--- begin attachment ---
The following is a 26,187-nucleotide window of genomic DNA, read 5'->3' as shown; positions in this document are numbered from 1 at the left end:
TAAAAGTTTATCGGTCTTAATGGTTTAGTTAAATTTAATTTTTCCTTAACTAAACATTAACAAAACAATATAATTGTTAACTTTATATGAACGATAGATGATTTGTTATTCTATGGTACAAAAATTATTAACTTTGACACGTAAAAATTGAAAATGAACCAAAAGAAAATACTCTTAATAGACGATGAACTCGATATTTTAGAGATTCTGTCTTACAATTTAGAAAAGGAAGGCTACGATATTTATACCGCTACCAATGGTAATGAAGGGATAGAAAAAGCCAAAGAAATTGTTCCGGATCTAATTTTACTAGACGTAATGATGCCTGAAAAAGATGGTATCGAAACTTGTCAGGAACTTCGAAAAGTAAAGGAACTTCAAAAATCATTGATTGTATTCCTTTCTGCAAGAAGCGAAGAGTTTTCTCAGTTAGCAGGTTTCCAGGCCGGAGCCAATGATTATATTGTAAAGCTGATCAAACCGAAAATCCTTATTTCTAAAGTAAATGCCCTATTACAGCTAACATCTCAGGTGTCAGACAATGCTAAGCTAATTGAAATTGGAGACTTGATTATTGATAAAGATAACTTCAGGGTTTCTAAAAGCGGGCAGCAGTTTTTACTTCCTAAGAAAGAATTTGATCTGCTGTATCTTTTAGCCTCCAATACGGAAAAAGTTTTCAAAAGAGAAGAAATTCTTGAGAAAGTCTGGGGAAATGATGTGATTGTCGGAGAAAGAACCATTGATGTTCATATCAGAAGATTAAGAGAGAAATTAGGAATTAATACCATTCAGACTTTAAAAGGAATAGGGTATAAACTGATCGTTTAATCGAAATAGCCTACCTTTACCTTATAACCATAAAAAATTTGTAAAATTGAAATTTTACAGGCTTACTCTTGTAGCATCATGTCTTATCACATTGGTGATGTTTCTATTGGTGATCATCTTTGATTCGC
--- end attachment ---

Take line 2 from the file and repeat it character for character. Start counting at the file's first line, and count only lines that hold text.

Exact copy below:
TAAAAGTTTATCGGTCTTAATGGTTTAGTTAAATTTAATTTTTCCTTAACTAAACATTAACAAAACAATATAATTGTTAACTTTATATGAACGATAGATGATTTGTTATTCTATGGTACAAAAATTATTAACTTTGACACGTAAAAATTGAAAATGAACCAAAAGAAAATACTCTTAATAGACGATGAACTCGATATTTTAGAGATTCTGTCTTACAATTTAGAAAAGGAAGGCTACGATATTTATACCGCTACCAATGGTAATGAAGGGATAGAAAAAGCCAAAGAAATTGTTCCGGATCTAATTTTACTAGACGTAATGATGCCTGAAAAAGATGGTATCGAAACTTGTCAGGAACTTCGAAAAGTAAAGGAACTTCAAAAATCATTGATTGTATTCCTTTCTGCAAGAAGCGAAGAGTTTTCTCAGTTAGCAGGTTTCCAGGCCGGAGCCAATGATTATATTGTAAAGCTGATCAAACCGAAAATCCTTATTTCTAAAGTAAATGCCCTATTACAGCTAACATCTCAGGTGTCAGACAATGCTAAGCTAATTGAAATTGGAGACTTGATTATTGATAAAGATAACTTCAGGGTTTCTAAAAGCGGGCAGCAGTTTTTACTTCCTAAGAAAGAATTTGATCTGCTGTATCTTTTAGCCTCCAATACGGAAAAAGTTTTCAAAAGAGAAGAAATTCTTGAGAAAGTCTGGGGAAATGATGTGATTGTCGGAGAAAGAACCATTGATGTTCATATCAGAAGATTAAGAGAGAAATTAGGAATTAATACCATTCAGACTTTAAAAGGAATAGGGTATAAACTGATCGTTTAATCGAAATAGCCTACCTTTACCTTATAACCATAAAAAATTTGTAAAATTGAAATTTTACAGGCTTACTCTTGTAGCATCATGTCTTATCACATTGGTGATGTTTCTATTGGTGATCATCTTTGATTCGC